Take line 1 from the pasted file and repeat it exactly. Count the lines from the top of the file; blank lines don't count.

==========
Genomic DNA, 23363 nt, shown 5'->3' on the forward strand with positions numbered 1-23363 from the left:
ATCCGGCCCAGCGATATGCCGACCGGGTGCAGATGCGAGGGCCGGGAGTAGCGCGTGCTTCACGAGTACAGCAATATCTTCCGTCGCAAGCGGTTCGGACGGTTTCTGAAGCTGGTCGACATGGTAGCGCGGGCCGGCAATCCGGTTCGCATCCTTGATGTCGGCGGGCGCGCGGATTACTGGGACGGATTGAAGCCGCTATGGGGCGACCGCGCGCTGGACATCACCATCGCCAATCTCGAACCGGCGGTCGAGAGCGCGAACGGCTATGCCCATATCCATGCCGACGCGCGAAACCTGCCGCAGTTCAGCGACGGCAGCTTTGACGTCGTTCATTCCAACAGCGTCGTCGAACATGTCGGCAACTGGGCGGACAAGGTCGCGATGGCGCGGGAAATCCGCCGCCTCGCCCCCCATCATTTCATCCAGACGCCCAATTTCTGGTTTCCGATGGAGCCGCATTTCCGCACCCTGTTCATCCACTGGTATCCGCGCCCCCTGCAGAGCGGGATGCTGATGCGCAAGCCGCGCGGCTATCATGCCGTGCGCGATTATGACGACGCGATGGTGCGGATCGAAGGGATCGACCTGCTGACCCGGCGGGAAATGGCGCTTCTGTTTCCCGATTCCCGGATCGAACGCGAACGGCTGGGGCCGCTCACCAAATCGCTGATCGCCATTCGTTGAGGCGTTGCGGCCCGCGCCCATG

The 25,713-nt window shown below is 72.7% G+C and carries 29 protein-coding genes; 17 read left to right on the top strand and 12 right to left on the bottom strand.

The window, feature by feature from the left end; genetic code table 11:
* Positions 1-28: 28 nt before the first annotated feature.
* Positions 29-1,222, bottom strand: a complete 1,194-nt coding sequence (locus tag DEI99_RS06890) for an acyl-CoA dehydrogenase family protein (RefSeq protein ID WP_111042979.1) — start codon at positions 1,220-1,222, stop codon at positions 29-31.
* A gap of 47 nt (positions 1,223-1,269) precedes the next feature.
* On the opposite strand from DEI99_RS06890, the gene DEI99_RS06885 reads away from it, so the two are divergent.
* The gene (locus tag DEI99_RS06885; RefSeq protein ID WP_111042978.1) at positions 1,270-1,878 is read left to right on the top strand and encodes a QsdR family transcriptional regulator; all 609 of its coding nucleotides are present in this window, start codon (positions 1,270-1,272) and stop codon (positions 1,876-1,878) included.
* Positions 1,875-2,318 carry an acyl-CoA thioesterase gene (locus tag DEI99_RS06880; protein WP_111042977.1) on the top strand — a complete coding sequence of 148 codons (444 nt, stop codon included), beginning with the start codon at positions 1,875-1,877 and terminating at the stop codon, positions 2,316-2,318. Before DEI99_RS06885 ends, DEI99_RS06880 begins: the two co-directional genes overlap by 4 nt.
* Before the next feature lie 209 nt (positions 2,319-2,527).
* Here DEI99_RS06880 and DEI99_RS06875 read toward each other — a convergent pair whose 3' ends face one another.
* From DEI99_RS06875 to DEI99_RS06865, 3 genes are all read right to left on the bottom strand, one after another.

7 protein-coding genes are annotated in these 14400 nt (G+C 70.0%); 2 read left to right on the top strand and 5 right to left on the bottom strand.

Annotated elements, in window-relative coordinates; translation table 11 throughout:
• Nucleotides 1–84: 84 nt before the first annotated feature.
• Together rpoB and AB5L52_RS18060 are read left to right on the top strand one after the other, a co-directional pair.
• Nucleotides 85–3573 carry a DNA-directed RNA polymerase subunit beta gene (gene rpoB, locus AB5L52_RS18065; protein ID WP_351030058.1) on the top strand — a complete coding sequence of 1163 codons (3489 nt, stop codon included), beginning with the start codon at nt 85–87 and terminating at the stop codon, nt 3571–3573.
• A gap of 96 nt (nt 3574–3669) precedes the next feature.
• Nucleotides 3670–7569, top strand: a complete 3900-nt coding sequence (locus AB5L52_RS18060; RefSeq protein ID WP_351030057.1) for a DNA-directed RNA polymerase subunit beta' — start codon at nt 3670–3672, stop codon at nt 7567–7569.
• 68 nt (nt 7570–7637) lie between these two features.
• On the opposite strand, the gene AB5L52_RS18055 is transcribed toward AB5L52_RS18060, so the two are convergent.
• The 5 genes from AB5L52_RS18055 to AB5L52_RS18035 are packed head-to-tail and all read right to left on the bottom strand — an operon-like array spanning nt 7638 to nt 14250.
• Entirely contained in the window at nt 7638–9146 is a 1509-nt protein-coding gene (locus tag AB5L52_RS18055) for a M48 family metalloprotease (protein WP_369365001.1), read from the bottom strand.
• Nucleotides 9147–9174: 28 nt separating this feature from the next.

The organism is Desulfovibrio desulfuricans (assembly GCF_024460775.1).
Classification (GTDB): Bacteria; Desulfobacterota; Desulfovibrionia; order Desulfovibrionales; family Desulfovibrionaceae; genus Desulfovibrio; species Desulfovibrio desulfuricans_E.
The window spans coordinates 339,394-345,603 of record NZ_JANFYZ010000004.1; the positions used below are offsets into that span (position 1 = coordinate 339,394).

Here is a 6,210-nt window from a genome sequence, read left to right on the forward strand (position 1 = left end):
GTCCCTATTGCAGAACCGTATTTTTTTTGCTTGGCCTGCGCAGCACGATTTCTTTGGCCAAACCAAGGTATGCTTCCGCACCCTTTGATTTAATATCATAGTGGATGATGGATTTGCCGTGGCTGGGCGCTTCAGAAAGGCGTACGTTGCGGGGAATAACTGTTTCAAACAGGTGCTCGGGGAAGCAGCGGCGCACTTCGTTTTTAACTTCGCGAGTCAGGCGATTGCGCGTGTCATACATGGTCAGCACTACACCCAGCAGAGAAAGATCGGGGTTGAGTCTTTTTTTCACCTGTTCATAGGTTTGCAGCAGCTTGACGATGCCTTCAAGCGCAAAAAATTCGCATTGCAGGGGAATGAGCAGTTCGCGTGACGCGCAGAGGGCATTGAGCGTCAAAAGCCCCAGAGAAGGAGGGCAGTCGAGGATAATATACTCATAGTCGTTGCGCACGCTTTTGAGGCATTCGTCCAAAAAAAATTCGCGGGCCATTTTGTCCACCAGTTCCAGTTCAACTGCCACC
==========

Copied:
Genomic DNA, 23363 nt, shown 5'->3' on the forward strand with positions numbered 1-23363 from the left: